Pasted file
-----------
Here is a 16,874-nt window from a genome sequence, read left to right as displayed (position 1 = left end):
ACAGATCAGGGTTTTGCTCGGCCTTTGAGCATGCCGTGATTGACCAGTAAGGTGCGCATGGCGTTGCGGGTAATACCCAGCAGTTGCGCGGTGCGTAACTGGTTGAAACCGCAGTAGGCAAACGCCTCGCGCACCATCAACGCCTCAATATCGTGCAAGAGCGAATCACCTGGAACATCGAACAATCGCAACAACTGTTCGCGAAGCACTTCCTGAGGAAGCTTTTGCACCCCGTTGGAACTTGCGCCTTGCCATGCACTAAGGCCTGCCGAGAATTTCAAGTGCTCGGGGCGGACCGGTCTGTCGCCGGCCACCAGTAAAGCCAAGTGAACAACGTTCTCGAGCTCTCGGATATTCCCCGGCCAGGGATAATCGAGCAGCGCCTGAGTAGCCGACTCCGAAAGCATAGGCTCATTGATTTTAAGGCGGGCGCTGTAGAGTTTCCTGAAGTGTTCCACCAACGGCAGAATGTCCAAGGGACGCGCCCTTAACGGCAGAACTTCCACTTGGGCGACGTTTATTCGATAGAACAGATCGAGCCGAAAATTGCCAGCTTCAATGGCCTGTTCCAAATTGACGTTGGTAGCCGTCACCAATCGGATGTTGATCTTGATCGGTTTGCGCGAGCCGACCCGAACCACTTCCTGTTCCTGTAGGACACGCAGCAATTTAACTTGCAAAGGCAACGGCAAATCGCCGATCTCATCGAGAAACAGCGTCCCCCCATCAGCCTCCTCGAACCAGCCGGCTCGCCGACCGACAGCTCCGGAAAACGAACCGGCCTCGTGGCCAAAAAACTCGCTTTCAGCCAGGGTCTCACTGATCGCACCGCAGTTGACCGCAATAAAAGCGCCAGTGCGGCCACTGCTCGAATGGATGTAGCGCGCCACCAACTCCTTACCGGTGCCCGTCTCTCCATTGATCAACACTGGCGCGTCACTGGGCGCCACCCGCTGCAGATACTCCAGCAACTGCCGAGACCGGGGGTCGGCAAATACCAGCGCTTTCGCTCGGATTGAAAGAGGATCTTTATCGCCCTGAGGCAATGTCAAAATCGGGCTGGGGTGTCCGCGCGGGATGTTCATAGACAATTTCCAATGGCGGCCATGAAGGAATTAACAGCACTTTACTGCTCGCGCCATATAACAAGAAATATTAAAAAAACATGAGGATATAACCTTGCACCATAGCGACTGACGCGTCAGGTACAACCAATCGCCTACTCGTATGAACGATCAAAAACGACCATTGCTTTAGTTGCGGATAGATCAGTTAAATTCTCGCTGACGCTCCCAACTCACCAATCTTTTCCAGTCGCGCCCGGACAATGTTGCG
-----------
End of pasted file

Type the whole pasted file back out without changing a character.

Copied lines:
Here is a 16,874-nt window from a genome sequence, read left to right as displayed (position 1 = left end):
ACAGATCAGGGTTTTGCTCGGCCTTTGAGCATGCCGTGATTGACCAGTAAGGTGCGCATGGCGTTGCGGGTAATACCCAGCAGTTGCGCGGTGCGTAACTGGTTGAAACCGCAGTAGGCAAACGCCTCGCGCACCATCAACGCCTCAATATCGTGCAAGAGCGAATCACCTGGAACATCGAACAATCGCAACAACTGTTCGCGAAGCACTTCCTGAGGAAGCTTTTGCACCCCGTTGGAACTTGCGCCTTGCCATGCACTAAGGCCTGCCGAGAATTTCAAGTGCTCGGGGCGGACCGGTCTGTCGCCGGCCACCAGTAAAGCCAAGTGAACAACGTTCTCGAGCTCTCGGATATTCCCCGGCCAGGGATAATCGAGCAGCGCCTGAGTAGCCGACTCCGAAAGCATAGGCTCATTGATTTTAAGGCGGGCGCTGTAGAGTTTCCTGAAGTGTTCCACCAACGGCAGAATGTCCAAGGGACGCGCCCTTAACGGCAGAACTTCCACTTGGGCGACGTTTATTCGATAGAACAGATCGAGCCGAAAATTGCCAGCTTCAATGGCCTGTTCCAAATTGACGTTGGTAGCCGTCACCAATCGGATGTTGATCTTGATCGGTTTGCGCGAGCCGACCCGAACCACTTCCTGTTCCTGTAGGACACGCAGCAATTTAACTTGCAAAGGCAACGGCAAATCGCCGATCTCATCGAGAAACAGCGTCCCCCCATCAGCCTCCTCGAACCAGCCGGCTCGCCGACCGACAGCTCCGGAAAACGAACCGGCCTCGTGGCCAAAAAACTCGCTTTCAGCCAGGGTCTCACTGATCGCACCGCAGTTGACCGCAATAAAAGCGCCAGTGCGGCCACTGCTCGAATGGATGTAGCGCGCCACCAACTCCTTACCGGTGCCCGTCTCTCCATTGATCAACACTGGCGCGTCACTGGGCGCCACCCGCTGCAGATACTCCAGCAACTGCCGAGACCGGGGGTCGGCAAATACCAGCGCTTTCGCTCGGATTGAAAGAGGATCTTTATCGCCCTGAGGCAATGTCAAAATCGGGCTGGGGTGTCCGCGCGGGATGTTCATAGACAATTTCCAATGGCGGCCATGAAGGAATTAACAGCACTTTACTGCTCGCGCCATATAACAAGAAATATTAAAAAAACATGAGGATATAACCTTGCACCATAGCGACTGACGCGTCAGGTACAACCAATCGCCTACTCGTATGAACGATCAAAAACGACCATTGCTTTAGTTGCGGATAGATCAGTTAAATTCTCGCTGACGCTCCCAACTCACCAATCTTTTCCAGTCGCGCCCGGACAATGTTGCG